While convergence of the proposed approach remains an open problem, the numerical results here presented suggest the capability of the algorithm to handle traffic fluctuations across operators, while respecting different time and economic constraints.

The scheme has been named Decomposition of Infrastructure-based Dynamic Resource Allocation (DIDRA).

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Created

Date Created
  • 2017

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Creating, Validating, and Using Synthetic Power Flow Cases: A Statistical Approach to Power System Analysis

Description

Synthetic power system test cases offer a wealth of new data for research and development purposes, as well as an avenue through which new kinds of analyses and questions can

Synthetic power system test cases offer a wealth of new data for research and development purposes, as well as an avenue through which new kinds of analyses and questions can be examined. This work provides both a methodology for creating and validating synthetic test cases, as well as a few use-cases for how access to synthetic data enables otherwise impossible analysis.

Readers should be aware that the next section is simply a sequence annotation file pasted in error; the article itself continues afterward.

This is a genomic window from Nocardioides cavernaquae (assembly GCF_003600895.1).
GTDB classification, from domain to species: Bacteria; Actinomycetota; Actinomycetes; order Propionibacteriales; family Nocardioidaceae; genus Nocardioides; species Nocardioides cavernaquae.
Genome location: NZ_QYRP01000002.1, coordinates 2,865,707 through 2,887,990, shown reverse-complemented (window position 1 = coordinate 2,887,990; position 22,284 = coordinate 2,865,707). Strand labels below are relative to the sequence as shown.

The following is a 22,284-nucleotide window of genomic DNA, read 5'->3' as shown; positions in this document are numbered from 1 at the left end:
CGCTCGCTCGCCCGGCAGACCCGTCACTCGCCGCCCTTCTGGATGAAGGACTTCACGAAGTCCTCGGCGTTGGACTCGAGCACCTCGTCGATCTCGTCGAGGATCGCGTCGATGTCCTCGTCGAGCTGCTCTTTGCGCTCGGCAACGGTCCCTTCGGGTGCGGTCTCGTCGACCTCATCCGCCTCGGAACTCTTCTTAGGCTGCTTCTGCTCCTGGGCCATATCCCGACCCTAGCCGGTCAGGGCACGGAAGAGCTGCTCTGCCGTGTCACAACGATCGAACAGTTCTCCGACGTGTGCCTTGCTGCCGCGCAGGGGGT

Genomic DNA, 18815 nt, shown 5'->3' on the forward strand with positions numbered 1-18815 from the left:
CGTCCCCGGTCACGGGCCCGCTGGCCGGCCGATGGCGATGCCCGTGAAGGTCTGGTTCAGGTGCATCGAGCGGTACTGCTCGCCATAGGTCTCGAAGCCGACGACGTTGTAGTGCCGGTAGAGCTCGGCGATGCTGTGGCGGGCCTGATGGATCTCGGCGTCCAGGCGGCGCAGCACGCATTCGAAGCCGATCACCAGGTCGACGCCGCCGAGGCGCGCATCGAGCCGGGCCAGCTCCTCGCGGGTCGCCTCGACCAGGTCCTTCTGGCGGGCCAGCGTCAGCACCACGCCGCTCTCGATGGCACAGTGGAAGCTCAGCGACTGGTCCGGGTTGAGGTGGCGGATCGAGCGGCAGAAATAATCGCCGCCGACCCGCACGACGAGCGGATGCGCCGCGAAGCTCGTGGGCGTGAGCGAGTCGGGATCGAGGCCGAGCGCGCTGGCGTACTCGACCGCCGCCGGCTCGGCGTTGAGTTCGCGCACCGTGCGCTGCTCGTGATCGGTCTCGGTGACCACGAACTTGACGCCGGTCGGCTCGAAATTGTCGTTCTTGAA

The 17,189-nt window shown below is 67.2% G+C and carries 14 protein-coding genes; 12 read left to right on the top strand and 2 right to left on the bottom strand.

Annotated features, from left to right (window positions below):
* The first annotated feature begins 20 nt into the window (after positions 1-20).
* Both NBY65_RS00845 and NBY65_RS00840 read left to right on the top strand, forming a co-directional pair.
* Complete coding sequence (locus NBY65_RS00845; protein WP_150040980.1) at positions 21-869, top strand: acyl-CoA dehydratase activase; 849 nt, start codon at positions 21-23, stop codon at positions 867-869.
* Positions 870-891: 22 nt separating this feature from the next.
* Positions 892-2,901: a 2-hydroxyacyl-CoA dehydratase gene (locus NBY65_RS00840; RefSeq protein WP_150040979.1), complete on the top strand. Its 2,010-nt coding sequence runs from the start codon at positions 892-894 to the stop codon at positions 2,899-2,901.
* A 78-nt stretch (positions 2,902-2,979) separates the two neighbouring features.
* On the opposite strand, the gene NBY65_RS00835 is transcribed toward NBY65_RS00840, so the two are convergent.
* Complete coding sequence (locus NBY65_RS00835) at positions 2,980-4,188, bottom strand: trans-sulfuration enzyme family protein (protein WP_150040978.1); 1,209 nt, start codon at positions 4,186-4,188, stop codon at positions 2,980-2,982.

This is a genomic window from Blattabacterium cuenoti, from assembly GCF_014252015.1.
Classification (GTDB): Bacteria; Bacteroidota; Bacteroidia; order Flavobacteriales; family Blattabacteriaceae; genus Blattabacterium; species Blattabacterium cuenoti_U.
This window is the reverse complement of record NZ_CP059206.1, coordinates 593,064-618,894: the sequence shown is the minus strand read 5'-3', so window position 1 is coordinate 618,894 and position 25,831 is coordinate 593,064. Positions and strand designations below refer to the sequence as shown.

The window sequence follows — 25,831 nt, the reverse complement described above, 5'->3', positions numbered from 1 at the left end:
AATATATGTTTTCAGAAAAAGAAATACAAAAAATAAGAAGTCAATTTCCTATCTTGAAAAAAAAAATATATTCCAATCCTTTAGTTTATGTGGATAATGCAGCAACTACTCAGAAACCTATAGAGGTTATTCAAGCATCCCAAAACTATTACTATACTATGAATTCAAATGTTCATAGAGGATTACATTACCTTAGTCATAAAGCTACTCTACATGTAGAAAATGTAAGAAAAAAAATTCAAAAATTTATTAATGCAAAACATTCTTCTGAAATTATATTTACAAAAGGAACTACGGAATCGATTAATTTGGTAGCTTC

First, the question of how synthetic cases may be generated in an automatic manner, and how synthetic samples should be validated to assess whether they are sufficiently ``real'' is considered. Transmission and distribution levels are treated separately, due to the different nature of the two systems. Distribution systems are constructed by sampling distributions observed in a dataset from the Netherlands. For transmission systems, only first-order statistics, such as generator limits or line ratings are sampled statistically. The task of constructing an optimal power flow case from the sample sets is left to an optimization problem built on top of the optimal power flow formulation.

Secondly, attention is turned to some examples where synthetic models are used to inform analysis and modeling tasks. Co-simulation of transmission and multiple distribution systems is considered, where distribution feeders are allowed to couple transmission substations. Next, a distribution power flow method is parametrized to better account for losses. Numerical values for the parametrization can be statistically supported thanks to the ability to generate thousands of feeders on command.

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Created

Date Created
  • 2019